David Postman — former Seattle Times reporter and current Executive Director of Communications for Jay Inslee — evidently has a lot of extra time on his hands. Either that, or he really regrets giving up the newspaper life to serve Inslee, a move that can only be characterized as an intellectual downgrade.
How does SHIFT know?
Postman, presumably with nothing better to do, spent April 11th (a Friday) editing a blog post written by another former Times writer, Brian Rosenthal. Postman petulantly remarked in an email obtained by SHIFT that he “took the liberty of updating your [Rosenthal’s] A-F blog post from the other day,” Postman appears to have taken considerable issue with Rosenthal attributing support for a letter-based school performance index to Inslee.
Slashing through references to “Inslee’s position” and replacing it with “The Seattle Times’ position” or “Inslee supported” with “The Times’ supported,” Postman removes any mention of Inslee’s former support of a school performance rating system that uses “A-F” letter grades as opposed to “exemplary, very good, good, fair and struggling.” Curiously, Postman also removes quotes Rosenthal attributes to both Inslee and his chief-of-staff.
At issue is Inslee’s flip-flop on his support of the A-F school performance index. While on the campaign trail, Inslee championed the rating scheme and guaranteed his full endorsement. His campaign website vowed to “institute a system of public accountability that gives a grade to every high school, middle school and elementary school.” By way of clarification, Inslee told both reporters and advocacy groups that the “system of public accountability” meant an A-F letter grade.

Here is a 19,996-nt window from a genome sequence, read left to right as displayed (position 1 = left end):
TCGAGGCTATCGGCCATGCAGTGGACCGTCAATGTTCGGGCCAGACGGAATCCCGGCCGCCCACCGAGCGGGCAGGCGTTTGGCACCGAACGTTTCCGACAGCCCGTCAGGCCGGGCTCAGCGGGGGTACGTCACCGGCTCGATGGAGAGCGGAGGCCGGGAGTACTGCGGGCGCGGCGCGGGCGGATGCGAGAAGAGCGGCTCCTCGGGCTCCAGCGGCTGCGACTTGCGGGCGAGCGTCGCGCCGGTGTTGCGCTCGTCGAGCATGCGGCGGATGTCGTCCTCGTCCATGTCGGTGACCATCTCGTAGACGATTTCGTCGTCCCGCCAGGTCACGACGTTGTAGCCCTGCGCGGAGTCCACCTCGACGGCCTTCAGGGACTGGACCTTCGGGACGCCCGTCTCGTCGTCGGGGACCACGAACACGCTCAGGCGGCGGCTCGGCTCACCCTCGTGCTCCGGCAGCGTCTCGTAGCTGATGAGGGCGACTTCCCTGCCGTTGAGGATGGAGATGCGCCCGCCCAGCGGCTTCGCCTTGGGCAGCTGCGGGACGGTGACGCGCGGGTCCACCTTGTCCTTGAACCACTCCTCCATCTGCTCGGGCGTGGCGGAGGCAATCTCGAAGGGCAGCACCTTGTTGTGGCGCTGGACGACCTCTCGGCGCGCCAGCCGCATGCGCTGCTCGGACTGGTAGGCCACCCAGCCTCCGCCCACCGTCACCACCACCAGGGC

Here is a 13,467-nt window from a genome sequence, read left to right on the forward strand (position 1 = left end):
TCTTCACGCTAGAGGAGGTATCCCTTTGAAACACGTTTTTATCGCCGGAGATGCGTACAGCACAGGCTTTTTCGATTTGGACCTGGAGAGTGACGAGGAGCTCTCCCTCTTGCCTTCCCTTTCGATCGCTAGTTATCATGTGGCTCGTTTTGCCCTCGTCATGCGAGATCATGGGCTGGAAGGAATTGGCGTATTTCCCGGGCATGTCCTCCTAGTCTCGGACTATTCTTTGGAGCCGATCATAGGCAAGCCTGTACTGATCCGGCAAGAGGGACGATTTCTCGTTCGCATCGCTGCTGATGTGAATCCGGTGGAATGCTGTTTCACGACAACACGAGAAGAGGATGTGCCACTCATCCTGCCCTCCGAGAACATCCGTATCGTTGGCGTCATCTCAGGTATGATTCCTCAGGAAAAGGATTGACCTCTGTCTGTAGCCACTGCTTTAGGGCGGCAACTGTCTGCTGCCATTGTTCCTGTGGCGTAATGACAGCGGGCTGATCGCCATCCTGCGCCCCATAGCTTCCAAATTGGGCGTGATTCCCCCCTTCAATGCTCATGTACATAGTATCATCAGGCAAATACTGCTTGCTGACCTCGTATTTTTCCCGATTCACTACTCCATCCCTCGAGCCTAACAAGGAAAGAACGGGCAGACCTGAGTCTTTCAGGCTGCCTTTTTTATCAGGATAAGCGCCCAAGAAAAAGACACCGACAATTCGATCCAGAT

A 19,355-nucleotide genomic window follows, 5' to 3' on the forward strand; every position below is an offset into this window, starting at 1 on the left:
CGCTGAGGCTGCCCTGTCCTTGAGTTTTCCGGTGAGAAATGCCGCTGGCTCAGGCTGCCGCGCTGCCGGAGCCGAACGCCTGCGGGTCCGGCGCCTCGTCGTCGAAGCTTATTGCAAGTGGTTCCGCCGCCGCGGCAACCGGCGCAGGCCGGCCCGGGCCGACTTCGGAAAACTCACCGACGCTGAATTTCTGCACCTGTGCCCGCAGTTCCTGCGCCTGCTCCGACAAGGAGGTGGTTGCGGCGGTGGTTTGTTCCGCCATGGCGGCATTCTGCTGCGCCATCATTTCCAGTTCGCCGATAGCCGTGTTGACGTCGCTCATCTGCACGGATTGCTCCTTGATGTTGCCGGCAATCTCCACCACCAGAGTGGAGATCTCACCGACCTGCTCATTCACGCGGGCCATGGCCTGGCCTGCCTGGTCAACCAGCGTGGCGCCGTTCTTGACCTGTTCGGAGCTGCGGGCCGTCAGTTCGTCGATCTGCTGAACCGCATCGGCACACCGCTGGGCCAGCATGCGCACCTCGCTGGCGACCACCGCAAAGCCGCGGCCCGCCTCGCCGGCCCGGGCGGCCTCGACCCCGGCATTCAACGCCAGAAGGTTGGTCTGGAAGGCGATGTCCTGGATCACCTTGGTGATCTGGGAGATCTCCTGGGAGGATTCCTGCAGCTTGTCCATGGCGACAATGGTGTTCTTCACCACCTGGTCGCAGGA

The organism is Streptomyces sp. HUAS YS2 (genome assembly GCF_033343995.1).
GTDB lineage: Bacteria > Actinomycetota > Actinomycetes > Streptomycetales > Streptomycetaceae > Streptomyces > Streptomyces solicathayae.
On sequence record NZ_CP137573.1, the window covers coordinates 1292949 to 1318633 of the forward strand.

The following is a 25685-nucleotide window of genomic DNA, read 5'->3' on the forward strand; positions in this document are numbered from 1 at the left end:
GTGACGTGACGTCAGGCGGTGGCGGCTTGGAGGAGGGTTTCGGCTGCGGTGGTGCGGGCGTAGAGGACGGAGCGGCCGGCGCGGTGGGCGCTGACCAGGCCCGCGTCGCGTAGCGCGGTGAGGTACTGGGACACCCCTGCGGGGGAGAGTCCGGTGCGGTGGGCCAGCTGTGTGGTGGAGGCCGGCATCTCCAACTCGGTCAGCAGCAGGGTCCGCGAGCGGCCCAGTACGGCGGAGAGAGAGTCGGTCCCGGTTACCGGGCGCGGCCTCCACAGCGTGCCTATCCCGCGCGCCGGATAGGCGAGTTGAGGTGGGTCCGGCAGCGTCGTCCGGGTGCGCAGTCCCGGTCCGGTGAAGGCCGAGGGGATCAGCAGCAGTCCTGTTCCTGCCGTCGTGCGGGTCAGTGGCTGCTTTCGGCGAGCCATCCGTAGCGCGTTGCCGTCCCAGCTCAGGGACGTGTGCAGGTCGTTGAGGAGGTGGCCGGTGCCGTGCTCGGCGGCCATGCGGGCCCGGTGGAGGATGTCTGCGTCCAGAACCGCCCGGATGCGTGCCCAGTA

Candidate Inslee — willing to throw his support behind a popular policy to avoid showing his lack of support for any other school reforms — advocated the A-F school performance index. Governor Inslee — afraid of countering the wishes of the teachers’ union which generously supported his campaign—took the first opportunity to distance himself from the “system of public accountability” he once adamantly supported. Ladies and gentlemen, liberal progressive leadership at its finest.
Thus, Postman—obliged to perform the considerable undertaking of diverting attention from Inslee’s messy tracks—took his frustration out on Rosenthal. By replacing references to Inslee with the Times, Postman essentially accused The Seattle Times of flip-flopping on the same issue. It’s a turn-the-table stretch at best, but Postman makes the pathetic attempt admirably.
After scratching out no less than 10 lines, Postman offers the following alternative,
“The Times made no suggestions of how to perfect the bill that it believed three months ago was a flawed and wrong-headed approach to improving school performance. The Times also did not explain the editorial board’s flip-flop.”
For Postman’s future reference, here’s the simple difference between Inslee’s flip-flop and the Times’ supposed flip-flop. Inslee made a campaign promise, which he quickly broke after becoming the governor of Washington State. The Seattle Times—prominent newspaper though it may be—did not make a promise while seeking election to the highest office in Washington State nor is it now the governor of Washington State.
Check out Inslee detailing his support for the A-F school performance index:
You can view Postman’s email to Rosenthal below.